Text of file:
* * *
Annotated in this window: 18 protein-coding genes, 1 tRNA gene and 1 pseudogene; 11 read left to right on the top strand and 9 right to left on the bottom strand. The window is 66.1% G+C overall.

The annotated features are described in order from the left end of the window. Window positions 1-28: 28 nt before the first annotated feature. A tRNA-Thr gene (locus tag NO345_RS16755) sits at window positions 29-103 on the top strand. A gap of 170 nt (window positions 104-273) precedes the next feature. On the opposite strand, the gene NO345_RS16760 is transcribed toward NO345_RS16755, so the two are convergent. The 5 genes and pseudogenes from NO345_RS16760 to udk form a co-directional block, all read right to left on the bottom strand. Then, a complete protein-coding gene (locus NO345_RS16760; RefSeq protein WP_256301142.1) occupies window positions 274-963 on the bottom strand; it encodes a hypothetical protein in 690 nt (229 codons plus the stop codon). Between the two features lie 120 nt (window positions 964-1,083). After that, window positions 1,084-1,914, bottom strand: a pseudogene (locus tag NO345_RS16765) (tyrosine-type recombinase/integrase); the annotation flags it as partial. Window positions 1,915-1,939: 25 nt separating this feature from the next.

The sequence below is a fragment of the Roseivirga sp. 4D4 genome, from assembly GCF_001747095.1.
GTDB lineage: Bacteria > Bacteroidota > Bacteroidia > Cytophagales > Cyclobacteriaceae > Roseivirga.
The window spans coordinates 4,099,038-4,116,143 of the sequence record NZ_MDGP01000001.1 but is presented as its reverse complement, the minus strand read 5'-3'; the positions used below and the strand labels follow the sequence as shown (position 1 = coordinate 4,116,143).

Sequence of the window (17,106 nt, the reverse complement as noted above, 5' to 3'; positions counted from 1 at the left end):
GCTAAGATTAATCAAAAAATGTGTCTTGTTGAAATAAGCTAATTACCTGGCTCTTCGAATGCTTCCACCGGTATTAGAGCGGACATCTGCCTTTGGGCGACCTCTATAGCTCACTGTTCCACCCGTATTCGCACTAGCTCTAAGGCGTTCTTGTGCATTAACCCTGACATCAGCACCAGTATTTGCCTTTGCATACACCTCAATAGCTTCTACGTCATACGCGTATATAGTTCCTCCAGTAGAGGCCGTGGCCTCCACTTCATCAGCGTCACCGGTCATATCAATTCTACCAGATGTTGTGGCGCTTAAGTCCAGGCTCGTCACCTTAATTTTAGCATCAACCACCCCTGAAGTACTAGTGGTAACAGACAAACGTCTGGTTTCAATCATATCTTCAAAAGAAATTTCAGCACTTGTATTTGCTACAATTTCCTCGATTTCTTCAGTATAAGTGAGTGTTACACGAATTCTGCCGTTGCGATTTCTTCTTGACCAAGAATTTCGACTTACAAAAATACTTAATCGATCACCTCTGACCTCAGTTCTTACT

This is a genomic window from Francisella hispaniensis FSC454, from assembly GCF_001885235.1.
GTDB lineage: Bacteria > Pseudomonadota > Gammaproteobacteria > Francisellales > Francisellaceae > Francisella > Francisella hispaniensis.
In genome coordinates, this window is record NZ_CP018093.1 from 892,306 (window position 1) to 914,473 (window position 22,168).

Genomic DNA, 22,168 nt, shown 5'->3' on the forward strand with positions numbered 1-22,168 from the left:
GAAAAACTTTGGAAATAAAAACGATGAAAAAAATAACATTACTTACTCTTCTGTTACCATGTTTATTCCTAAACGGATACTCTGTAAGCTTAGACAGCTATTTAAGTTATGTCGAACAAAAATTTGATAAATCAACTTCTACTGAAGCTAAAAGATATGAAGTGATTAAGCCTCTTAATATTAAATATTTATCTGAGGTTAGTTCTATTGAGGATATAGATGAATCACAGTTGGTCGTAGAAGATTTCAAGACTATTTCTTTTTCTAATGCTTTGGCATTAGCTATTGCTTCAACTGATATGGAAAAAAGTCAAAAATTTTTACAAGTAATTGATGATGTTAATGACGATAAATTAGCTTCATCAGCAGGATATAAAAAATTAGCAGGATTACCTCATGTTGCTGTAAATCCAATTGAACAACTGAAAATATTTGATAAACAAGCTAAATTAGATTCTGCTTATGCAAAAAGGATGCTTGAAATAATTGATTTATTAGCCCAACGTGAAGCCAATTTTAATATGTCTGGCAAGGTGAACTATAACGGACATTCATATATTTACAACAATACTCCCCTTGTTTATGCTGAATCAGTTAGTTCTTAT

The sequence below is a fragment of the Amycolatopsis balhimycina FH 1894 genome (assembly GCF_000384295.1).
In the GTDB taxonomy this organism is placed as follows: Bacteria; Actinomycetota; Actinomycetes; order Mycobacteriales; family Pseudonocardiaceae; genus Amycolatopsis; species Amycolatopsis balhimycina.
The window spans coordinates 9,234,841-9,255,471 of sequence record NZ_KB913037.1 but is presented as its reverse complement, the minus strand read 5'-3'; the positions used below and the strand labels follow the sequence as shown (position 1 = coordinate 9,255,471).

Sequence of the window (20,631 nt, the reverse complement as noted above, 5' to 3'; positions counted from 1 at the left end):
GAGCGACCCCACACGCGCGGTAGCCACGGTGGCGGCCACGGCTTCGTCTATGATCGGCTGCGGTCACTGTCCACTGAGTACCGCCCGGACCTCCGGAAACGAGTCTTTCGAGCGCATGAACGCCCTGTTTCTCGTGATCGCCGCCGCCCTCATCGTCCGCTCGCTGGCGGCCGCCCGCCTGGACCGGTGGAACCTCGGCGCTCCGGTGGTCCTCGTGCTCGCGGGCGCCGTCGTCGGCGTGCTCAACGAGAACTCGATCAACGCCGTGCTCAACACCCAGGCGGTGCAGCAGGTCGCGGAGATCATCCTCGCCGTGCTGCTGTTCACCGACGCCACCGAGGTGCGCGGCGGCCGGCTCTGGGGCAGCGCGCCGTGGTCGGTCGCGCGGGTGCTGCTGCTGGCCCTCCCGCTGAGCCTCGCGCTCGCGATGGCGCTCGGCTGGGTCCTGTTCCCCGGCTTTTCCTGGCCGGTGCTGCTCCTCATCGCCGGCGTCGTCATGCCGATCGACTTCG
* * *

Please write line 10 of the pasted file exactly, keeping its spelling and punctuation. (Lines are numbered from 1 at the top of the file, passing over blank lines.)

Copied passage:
In genome coordinates, this window is record NZ_CP018093.1 from 892,306 (window position 1) to 914,473 (window position 22,168).